Breakfast for the 31 of the 46 Indian nurses holed up in the besieged Tikrit Teaching Hospital was biscuits dipped in black tea. There were no plans for lunch. All they had was a three-fourths full sack of rice, a little cooking oil and an LPG cylinder to do the cooking.
Fortunately, lunch would be served. The Iraqi youth they had sent out on Sunday morning with a list of things to buy, essentially foodstuff, returned on Monday morning. The Iraqi youth is their only conduit to the outside world. Till Friday, he was a PRO of the 600-bed Tikrit Teaching Hospital, where the nurses worked.
Friday night, the hospital's emergency block was hit by a stray bomb dropped from a Iraqi government helicopter gunship. That was the final straw for the few local staff still left in the hospital. The bomb killed three patients. The local staff fled. The nurses stayed put. They had nowhere to go.
Saturday night, another rocket landed on the hospital compound. "It shook the building and dust and debris flew into their rooms. They are a frightened lot," a source in constant touch with the nurses told dna.
Sunday morning, after a harrowing night, which left the nurses unnerved and mentally and physically exhausted, the "PRO" returned "with red beans (Rajma), chickpeas, Quboos (Arabic bread) and rice."
At 2.30 pm, lunch was made, and served: Kanji with a dish of red beans. Frugal fare. "Dinner would be whatever is leftover from lunch, and Quboos," said the source. "The worry is that once the Shia militia enter the city, no one would be able to step out, not even the PRO," said the source.
Of the 46 nurses, 31 are on the third floor of the building, 15 are on the first floor. There is a state of undeclared war between the two groups. "The 15 on the ground floor are nurses who joined the hospital in January 2014. They have not been paid their salaries so far. They don't want to go back without their money. They have to pay back loans. The 31 on the third floor want out, no matter what," the source told dna. "There's a standoff inside."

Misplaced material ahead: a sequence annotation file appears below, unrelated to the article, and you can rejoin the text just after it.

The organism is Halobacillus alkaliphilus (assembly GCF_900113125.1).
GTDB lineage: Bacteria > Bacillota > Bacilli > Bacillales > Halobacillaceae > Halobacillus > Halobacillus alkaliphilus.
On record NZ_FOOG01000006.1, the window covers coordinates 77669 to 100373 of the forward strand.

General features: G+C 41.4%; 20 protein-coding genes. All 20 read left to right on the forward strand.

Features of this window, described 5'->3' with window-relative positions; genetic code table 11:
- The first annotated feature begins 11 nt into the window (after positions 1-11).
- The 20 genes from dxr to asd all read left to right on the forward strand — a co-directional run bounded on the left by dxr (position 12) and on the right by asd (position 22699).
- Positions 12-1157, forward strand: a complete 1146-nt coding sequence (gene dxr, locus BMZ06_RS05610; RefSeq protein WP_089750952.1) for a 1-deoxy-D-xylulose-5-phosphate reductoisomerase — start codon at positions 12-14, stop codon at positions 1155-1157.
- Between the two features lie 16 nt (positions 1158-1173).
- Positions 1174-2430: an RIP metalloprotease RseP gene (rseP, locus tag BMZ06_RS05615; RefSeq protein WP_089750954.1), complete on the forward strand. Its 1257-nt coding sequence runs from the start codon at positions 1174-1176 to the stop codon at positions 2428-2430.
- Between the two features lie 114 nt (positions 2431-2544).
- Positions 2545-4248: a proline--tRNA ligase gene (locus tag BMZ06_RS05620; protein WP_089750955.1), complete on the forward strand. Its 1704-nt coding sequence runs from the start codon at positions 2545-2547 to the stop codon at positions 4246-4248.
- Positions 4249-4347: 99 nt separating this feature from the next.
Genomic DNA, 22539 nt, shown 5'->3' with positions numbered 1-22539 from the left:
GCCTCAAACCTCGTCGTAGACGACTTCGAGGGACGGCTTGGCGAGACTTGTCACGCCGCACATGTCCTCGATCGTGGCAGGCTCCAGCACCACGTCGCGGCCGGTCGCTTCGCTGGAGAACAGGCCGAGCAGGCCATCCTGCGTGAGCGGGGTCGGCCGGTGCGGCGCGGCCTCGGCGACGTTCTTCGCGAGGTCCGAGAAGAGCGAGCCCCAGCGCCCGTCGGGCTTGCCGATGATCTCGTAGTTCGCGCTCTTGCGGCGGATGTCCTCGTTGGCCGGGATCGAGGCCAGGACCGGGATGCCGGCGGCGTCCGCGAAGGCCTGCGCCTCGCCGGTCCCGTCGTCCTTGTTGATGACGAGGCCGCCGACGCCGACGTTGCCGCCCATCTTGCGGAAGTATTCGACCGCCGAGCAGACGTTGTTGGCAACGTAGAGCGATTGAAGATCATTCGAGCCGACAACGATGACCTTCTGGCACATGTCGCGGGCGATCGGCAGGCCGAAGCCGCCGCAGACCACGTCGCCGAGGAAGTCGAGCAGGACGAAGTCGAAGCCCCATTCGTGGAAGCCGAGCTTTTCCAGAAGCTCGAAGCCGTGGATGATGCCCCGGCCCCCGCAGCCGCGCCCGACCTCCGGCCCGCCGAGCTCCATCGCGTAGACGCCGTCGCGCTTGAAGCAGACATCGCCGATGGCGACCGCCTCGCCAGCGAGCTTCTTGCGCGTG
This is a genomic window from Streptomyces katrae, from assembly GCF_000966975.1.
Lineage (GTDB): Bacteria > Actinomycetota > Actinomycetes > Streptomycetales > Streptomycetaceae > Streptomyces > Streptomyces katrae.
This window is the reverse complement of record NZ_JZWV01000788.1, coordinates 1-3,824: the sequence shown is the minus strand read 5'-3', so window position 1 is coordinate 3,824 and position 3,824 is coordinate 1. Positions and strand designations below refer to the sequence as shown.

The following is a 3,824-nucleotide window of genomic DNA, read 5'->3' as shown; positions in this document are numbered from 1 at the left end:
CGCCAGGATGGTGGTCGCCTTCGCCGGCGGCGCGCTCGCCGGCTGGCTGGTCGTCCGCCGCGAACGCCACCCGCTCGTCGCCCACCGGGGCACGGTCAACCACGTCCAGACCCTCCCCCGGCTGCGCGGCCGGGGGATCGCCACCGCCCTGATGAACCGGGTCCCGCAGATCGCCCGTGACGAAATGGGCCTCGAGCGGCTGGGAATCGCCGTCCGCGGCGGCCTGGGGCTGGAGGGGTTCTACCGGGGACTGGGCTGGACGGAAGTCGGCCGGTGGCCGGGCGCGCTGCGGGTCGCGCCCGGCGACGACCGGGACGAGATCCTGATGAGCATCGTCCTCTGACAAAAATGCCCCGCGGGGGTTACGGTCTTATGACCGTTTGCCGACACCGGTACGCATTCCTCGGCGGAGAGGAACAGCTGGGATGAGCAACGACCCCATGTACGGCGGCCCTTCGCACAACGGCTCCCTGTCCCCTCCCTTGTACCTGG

The ministry of external affairs says the nurses are safe. The embassy in Iraq is in constant touch with the nurses. MEA refutes reports that the hospital was bombed. MEA spokesperson Syed Akbaruddin told dna, "There is a hospital caretaker the embassy is directly dealing with. We supply the nurses with what they need through this caretaker."
Is the caretaker and the PRO one and the same? The source said he will have to get that confirmed, hinting that it might be the same man. "I spoke to the Indian ambassador just now. He assures me the embassy is in constant touch with the nurses. He spoke to a nurse, identified as Tinsy Thomas, and she has confirmed that the caretaker has delivered money and food to them," Akbaruddin told said.
On Sunday, the MEA said the 100 Indians trapped in Tikrit will be airlifted so safe locations from Tuesday. India is banking on Iraqi forces to free Tikrit by Monday night. What happens next? "Tuesday night Shia militias will enter Tikrit. What will follow will be intense door-to-door fighting between the Shias and the Sunni rebels. It will be every man/woman to himself/herself. There will be blood on the streets. Hard to think anybody will venture in to airlift anybody out," said the source. There is a standoff outside, too.
Around midnight on Sunday, a group of Islamic State rebels climbed up to the terrace of a hospital building and fired in the air to celebrate the return of the Caliphate. The nurses cowered in their rooms. The PRO/caretaker told them to stay calm, that they wouldn't be harmed.